In some states, for example, the expert must be of the same specialty as the defendant. In other states, that is not the case. This means that some emergency physicians can be held to the same standard as a specialist in neurology, cardiology, and so on.

Health courts would standardize these expert witness laws by requiring that the expert be in the same specialty as the defendant, leading to increased predictability, less forum shopping, and decreased overall health care system costs for the same reasons as previously stated (decreased malpractice inflation, decreased practice of defensive medicine and access to care, decreased costs of litigation).

These savings are not trivial. We are talking about potentially more than $100 billion per year.

Health courts could also improve patient safety. Ultimately, what we want are fewer medical errors and decreased harm to our patients.

Health courts would encourage reporting of medical errors by creating a system of reporting that is nonpunitive, confidential, and not subject to discovery in legal proceedings. This would encourage improvement in systems errors and allow for root-cause analysis to prevent future similar mistakes.

Why should there be specialized courts for health law?

First, there is precedent for creating specific courts for other areas of law that are complex, such as probate, bankruptcy, etc. The complexity of health law lends itself well to a specialized court with well-trained and experienced fact finders.

Second, there is a clear need to improve time to disposition, to reduce costs in the health care system as a whole, and to improve patient safety.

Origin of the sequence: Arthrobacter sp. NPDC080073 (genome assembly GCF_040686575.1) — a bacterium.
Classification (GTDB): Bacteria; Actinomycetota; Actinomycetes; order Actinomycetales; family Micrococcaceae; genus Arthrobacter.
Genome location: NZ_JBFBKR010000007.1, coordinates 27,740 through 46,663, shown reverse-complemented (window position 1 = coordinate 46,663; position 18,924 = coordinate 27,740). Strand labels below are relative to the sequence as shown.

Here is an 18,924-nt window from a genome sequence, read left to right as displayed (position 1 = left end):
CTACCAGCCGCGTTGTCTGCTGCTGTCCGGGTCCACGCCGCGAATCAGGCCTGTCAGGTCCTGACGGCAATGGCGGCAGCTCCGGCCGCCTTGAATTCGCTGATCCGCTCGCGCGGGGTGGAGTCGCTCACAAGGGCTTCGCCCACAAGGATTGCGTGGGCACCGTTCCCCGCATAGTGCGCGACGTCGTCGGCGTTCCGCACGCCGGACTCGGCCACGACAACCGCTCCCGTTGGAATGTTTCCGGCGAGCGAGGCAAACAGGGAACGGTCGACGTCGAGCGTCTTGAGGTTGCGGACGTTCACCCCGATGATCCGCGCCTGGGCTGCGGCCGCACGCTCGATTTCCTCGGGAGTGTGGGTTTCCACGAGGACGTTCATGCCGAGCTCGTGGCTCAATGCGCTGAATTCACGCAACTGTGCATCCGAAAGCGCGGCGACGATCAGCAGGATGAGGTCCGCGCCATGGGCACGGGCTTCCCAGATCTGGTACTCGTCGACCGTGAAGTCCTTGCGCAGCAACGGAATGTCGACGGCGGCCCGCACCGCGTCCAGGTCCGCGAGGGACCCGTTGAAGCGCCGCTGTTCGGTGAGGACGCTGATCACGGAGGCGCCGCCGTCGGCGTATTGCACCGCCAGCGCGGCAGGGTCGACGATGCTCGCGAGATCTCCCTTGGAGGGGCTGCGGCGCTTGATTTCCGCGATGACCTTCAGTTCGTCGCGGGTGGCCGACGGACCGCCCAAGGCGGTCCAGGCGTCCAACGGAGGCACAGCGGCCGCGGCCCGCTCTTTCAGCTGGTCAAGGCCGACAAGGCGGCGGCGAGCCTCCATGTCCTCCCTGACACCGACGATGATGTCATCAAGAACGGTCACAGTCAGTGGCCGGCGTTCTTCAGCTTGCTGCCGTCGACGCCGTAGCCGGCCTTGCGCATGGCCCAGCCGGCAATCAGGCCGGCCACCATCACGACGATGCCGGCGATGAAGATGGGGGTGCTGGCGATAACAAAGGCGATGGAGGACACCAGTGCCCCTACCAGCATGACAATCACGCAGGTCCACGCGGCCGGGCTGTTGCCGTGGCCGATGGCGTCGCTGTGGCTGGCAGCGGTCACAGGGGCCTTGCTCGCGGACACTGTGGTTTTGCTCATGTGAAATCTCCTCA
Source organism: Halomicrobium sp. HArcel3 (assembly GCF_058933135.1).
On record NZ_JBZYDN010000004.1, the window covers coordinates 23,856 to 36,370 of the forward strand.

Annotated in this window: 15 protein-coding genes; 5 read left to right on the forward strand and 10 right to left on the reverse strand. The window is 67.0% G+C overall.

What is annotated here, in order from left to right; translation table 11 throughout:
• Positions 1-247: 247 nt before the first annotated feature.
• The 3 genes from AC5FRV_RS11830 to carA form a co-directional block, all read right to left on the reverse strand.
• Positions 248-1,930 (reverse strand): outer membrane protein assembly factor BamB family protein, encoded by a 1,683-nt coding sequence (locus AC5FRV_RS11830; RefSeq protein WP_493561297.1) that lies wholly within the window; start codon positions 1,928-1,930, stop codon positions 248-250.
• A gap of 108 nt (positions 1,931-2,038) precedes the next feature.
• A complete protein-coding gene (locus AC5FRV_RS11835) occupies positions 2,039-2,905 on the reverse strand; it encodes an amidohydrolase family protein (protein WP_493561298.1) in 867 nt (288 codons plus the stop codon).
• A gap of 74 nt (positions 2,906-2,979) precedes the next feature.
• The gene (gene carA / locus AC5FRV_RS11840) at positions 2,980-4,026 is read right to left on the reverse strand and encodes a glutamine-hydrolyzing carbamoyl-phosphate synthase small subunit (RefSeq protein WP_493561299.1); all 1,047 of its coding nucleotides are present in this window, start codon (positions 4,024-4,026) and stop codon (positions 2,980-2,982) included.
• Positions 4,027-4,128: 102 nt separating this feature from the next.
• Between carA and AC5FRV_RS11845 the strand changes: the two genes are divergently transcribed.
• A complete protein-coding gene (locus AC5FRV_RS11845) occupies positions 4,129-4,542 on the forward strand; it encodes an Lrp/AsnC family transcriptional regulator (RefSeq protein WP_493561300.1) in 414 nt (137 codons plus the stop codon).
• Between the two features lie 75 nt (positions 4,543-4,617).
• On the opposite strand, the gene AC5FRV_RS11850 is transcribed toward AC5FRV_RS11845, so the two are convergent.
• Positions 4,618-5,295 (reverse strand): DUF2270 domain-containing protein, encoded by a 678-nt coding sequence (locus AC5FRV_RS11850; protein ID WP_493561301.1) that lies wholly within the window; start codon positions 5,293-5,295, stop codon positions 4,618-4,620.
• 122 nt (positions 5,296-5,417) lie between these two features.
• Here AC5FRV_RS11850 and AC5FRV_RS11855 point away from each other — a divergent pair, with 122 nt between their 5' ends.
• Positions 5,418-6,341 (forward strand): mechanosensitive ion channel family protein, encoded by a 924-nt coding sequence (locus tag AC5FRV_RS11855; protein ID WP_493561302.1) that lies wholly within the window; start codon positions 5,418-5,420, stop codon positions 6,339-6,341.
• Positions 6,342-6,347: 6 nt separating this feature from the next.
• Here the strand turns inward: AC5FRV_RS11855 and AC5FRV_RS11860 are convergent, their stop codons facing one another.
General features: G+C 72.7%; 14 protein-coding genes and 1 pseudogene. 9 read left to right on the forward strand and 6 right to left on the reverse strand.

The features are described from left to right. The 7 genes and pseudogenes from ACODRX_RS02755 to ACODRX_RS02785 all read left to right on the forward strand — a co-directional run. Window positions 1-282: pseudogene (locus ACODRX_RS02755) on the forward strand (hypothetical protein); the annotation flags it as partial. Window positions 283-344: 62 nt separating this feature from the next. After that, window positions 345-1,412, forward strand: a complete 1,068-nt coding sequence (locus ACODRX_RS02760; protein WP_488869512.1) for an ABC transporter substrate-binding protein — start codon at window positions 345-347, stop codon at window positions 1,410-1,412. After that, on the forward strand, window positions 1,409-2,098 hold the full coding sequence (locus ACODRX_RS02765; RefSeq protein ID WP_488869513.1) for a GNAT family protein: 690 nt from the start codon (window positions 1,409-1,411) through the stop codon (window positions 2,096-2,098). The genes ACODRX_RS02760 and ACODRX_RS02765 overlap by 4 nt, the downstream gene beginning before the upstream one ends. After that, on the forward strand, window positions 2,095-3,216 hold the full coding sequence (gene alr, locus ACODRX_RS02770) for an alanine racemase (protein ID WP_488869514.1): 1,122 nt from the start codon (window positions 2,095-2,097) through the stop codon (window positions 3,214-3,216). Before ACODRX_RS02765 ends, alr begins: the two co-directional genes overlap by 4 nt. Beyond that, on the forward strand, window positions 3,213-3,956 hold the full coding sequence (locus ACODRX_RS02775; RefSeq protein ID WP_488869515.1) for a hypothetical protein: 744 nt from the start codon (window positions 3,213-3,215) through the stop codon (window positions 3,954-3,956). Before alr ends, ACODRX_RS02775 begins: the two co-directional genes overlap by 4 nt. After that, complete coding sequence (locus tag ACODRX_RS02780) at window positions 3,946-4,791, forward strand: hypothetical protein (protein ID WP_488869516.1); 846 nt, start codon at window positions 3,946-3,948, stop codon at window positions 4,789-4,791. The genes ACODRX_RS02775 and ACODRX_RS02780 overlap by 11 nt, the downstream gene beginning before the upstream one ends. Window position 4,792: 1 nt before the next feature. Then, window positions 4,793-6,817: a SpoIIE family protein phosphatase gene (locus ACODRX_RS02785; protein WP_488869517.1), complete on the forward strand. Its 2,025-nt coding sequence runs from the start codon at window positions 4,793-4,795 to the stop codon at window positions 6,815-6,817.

Creation of these courts is a potential solution that should be seriously considered as part of our health care reform and should be a part of the debate.

Every patient harmed by a medical error should be fairly compensated, while minimizing the costs of this litigation. And health care providers should feel safe to report errors in an attempt to improve systems and patient safety.

Health care providers should be confident in knowing what the standard of care is, and feel safe in practicing that.

Dr. Stankus is an emergency medicine resident at the University of New Mexico and is a former medical malpractice defense attorney. She is a member of ACEP's National Medical Legal Committee.  


  1. Tillinghast-Towers Perrin. US Tort Costs: 2003 Update, Trends and Findings on the Cost of the U.S. Tort System 17 (2003).
  3. Kessler, McClellen. Do Doctors Practice Defensive Medicine? The Quarterly Journal of Economics. 1999; 111(2):353-90.
  4. Dodge, Fitzer. When Good Doctors Get Sued, Dodge Publications. 2001.
  5. Jury Verdict Research: Verdicts, Settlements and Statistical Analysis 5, 8 (Brooke J. Doran, ed., 2005).